African Teachers' Association of South Africa

The African Teachers' Association of South Africa (ATASA) was a trade union representing black teachers in South Africa.

The union was founded in 1919, as the South African Native Teachers' Federation, a loose federation of regional teachers' unions. It focused on increasing wages, and encouraging teachers to obtain higher qualifications. In 1973, it became the first South African union to affiliate to the World Confederation of Organizations of the Teaching Profession. It opposed the compulsory teaching of Afrikaans in black schools. However, it was increasingly seen as close to the Government of South Africa, and was opposed by many younger teachers. In 1976, its offices were destroyed in an arson attack, blamed on anti-apartheid activists.[1][2]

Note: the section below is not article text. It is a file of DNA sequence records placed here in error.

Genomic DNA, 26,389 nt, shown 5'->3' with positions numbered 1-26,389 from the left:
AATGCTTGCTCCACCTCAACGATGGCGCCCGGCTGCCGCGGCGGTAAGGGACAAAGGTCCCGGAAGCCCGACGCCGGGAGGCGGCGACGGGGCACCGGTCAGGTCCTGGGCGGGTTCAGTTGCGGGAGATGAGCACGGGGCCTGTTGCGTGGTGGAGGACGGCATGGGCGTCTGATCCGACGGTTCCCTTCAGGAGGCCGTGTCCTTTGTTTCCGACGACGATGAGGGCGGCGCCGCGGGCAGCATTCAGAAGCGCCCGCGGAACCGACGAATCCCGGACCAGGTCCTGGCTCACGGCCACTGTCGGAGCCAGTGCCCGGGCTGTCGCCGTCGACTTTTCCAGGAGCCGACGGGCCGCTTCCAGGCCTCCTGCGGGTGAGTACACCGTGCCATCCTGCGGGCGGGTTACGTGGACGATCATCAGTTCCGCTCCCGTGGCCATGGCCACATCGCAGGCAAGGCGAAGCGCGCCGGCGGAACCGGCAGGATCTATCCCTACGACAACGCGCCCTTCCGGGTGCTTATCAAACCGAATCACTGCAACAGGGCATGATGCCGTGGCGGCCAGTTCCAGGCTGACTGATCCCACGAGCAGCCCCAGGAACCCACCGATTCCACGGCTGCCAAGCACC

The union participated in the 1990 negotiations which formed the South African Democratic Teachers Union, but instead affiliated to the loose National Professional Teachers' Organisation of South Africa (NAPTOSA). In 2006, it became an integral part of NAPTOSA.[2][3]

References edit

  1. ^ Kihn, Paul (1993). PLAYERS OR PAWNS?: "PROFESSIONALISM" AND TEACHER DISUNITY IN THE WESTERN CAPE, 1980-1990 (PDF). Cape Town: University of Cape Town. Retrieved 27 April 2021.
  2. ^ a b Kumalo, Vusi; Skosana, Dineo (2014). A History of the South African Democratic Teachers’ Union (SADTU) (PDF). SADTU. Retrieved 27 April 2021.
  3. ^ Zengele, Vincent Thulani (2009). THE INVOLVEMENT OF TEACHER UNIONS IN THE IMPLEMENTATION OF THE EMPLOYMENT OF EDUCATORS’ ACT 76 OF 1998 (PDF). Pretoria: University of South Africa. Retrieved 27 April 2021.